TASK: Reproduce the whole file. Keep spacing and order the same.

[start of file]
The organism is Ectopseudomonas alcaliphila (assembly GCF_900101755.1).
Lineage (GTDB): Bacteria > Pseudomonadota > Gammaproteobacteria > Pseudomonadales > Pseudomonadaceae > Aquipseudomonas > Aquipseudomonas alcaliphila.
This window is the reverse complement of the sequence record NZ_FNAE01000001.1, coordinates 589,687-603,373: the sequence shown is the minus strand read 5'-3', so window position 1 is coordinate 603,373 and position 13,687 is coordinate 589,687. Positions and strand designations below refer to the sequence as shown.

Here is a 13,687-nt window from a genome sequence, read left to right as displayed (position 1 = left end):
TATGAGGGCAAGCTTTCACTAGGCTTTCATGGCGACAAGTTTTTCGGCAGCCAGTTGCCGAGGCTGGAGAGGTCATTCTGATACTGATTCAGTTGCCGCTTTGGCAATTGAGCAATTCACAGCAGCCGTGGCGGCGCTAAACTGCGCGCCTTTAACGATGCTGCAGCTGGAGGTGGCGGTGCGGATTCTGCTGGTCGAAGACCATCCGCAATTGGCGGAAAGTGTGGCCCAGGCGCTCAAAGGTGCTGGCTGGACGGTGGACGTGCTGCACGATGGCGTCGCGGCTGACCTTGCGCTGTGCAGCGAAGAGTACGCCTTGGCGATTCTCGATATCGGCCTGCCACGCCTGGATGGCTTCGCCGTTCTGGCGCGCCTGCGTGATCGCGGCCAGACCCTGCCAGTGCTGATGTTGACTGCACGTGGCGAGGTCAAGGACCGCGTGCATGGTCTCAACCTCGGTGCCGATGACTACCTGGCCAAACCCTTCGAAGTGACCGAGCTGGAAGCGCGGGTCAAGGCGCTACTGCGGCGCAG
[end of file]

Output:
The organism is Ectopseudomonas alcaliphila (assembly GCF_900101755.1).
Lineage (GTDB): Bacteria > Pseudomonadota > Gammaproteobacteria > Pseudomonadales > Pseudomonadaceae > Aquipseudomonas > Aquipseudomonas alcaliphila.
This window is the reverse complement of the sequence record NZ_FNAE01000001.1, coordinates 589,687-603,373: the sequence shown is the minus strand read 5'-3', so window position 1 is coordinate 603,373 and position 13,687 is coordinate 589,687. Positions and strand designations below refer to the sequence as shown.

Here is a 13,687-nt window from a genome sequence, read left to right as displayed (position 1 = left end):
TATGAGGGCAAGCTTTCACTAGGCTTTCATGGCGACAAGTTTTTCGGCAGCCAGTTGCCGAGGCTGGAGAGGTCATTCTGATACTGATTCAGTTGCCGCTTTGGCAATTGAGCAATTCACAGCAGCCGTGGCGGCGCTAAACTGCGCGCCTTTAACGATGCTGCAGCTGGAGGTGGCGGTGCGGATTCTGCTGGTCGAAGACCATCCGCAATTGGCGGAAAGTGTGGCCCAGGCGCTCAAAGGTGCTGGCTGGACGGTGGACGTGCTGCACGATGGCGTCGCGGCTGACCTTGCGCTGTGCAGCGAAGAGTACGCCTTGGCGATTCTCGATATCGGCCTGCCACGCCTGGATGGCTTCGCCGTTCTGGCGCGCCTGCGTGATCGCGGCCAGACCCTGCCAGTGCTGATGTTGACTGCACGTGGCGAGGTCAAGGACCGCGTGCATGGTCTCAACCTCGGTGCCGATGACTACCTGGCCAAACCCTTCGAAGTGACCGAGCTGGAAGCGCGGGTCAAGGCGCTACTGCGGCGCAG